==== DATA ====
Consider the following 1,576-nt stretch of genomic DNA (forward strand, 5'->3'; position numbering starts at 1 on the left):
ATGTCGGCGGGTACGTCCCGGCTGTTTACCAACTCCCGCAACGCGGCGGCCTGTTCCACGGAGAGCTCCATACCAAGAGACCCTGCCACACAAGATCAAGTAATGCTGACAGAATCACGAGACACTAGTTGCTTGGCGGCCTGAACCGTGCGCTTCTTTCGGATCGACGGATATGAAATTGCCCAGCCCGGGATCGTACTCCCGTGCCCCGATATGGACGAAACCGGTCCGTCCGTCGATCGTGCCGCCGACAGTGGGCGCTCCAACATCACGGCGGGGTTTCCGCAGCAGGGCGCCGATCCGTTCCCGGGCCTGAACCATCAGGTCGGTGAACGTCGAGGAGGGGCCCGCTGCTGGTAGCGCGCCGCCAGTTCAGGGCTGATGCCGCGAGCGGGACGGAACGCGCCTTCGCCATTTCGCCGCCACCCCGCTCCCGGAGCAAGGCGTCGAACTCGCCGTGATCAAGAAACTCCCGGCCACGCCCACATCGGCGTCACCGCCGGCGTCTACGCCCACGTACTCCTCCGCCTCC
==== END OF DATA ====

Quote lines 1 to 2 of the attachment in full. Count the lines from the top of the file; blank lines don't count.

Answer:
Consider the following 1,576-nt stretch of genomic DNA (forward strand, 5'->3'; position numbering starts at 1 on the left):
ATGTCGGCGGGTACGTCCCGGCTGTTTACCAACTCCCGCAACGCGGCGGCCTGTTCCACGGAGAGCTCCATACCAAGAGACCCTGCCACACAAGATCAAGTAATGCTGACAGAATCACGAGACACTAGTTGCTTGGCGGCCTGAACCGTGCGCTTCTTTCGGATCGACGGATATGAAATTGCCCAGCCCGGGATCGTACTCCCGTGCCCCGATATGGACGAAACCGGTCCGTCCGTCGATCGTGCCGCCGACAGTGGGCGCTCCAACATCACGGCGGGGTTTCCGCAGCAGGGCGCCGATCCGTTCCCGGGCCTGAACCATCAGGTCGGTGAACGTCGAGGAGGGGCCCGCTGCTGGTAGCGCGCCGCCAGTTCAGGGCTGATGCCGCGAGCGGGACGGAACGCGCCTTCGCCATTTCGCCGCCACCCCGCTCCCGGAGCAAGGCGTCGAACTCGCCGTGATCAAGAAACTCCCGGCCACGCCCACATCGGCGTCACCGCCGGCGTCTACGCCCACGTACTCCTCCGCCTCC